There has been a lot of excitement over wastewater testing for COVID. Even pundits who know no microbiology are excited about it! Wastewater testing is useful, but there are a couple of caveats. First, the way the CDC reports the data is essentially useless. The percent change over the last fifteen days doesn’t really help. Not only doesn’t it tell us the absolute level of COVID and thus can’t be compared to earlier periods, but it is extremely difficult to interpret. If we drop from a 455% increase to a 148% 15-day increase, we can’t really determine what that means. Some states are reporting the data using actual measurement values–of course, D.C. Water and DC Health aren’t (good job, Mayor Bowser!).
The second issue, and more serious, is that it’s clear policy makers won’t do anything with these data–they haven’t really done so to date, and there’s no reason to think they’ll start. Even with reporting of absolute levels, I wouldn’t know when to take additional precautions (though it might be useful for hospitals so they can prepare).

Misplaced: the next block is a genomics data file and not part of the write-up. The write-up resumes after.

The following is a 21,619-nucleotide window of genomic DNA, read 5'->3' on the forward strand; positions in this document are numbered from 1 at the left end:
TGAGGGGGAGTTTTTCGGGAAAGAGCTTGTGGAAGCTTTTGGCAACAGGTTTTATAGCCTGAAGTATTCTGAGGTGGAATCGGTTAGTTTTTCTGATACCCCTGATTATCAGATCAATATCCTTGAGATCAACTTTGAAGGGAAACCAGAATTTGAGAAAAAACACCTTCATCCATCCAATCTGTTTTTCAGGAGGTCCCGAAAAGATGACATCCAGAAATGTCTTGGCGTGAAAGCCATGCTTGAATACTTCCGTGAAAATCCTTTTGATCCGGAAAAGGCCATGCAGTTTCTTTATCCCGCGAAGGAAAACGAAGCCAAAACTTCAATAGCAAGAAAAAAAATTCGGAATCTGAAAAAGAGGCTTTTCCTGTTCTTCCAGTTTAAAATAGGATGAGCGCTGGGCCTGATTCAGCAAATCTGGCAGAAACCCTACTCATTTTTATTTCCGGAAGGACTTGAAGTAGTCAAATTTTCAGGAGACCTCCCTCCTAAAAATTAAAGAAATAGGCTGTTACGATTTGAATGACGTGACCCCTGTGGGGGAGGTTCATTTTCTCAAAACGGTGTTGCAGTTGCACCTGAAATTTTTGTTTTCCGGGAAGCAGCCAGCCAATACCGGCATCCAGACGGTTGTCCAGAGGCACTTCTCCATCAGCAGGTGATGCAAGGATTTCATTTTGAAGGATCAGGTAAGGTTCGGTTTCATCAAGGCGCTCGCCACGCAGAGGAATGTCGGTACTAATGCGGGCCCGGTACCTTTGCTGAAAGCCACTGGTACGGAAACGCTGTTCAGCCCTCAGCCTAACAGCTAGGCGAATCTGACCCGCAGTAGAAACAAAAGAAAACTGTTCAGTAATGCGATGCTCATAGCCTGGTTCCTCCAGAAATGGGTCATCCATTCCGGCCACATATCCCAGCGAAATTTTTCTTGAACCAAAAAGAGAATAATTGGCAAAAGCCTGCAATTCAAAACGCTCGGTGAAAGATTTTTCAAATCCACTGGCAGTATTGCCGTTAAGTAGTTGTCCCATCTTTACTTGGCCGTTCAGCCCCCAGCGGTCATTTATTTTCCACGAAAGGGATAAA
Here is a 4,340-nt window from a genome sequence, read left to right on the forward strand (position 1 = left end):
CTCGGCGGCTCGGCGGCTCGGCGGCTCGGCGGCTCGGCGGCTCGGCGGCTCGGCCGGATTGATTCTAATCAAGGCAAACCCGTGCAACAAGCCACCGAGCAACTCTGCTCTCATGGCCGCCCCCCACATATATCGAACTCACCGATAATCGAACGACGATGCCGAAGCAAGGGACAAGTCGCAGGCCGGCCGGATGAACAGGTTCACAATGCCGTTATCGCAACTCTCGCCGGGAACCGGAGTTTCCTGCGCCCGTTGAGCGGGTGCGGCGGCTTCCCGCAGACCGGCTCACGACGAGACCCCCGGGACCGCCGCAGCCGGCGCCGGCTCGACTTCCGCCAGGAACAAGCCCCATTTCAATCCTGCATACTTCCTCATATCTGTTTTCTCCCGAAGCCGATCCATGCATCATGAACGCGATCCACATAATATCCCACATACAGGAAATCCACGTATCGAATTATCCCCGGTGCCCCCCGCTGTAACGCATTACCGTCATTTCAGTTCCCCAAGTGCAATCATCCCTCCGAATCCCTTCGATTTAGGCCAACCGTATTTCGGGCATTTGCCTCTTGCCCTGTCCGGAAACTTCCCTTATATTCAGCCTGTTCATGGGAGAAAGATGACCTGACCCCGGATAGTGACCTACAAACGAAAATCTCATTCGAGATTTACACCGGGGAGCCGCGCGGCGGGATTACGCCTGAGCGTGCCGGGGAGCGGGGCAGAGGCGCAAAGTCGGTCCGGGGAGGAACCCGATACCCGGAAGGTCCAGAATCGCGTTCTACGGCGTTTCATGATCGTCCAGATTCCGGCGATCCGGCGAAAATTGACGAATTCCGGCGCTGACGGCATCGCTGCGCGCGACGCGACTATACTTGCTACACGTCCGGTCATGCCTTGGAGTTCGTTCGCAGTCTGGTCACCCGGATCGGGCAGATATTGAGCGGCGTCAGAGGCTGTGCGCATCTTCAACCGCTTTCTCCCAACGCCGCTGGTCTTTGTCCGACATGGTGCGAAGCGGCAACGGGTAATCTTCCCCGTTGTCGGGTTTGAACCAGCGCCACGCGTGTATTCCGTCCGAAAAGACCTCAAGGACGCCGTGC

Speaking of hospitals, that brings us to the other data we need, which I’ve been calling for since 2020: the percentage of asymptomatic hospital patients who test positive for COVID. It’s not perfect, but it gives us a real-time indication of what the prevalence of COVID is in the community. If you need to know what the prevalence–which is to say, the risk–is, this would certainly provide what you need: is the prevalence ten percent, one percent, less than a tenth of a percent? That’s useful information for individuals, and since our ‘national’ policy is to leave it up to individuals to protect themselves, at the very least, give us the damn data to do so.
Wastewater is good, but we also (still) need the asymptomatic patient data too.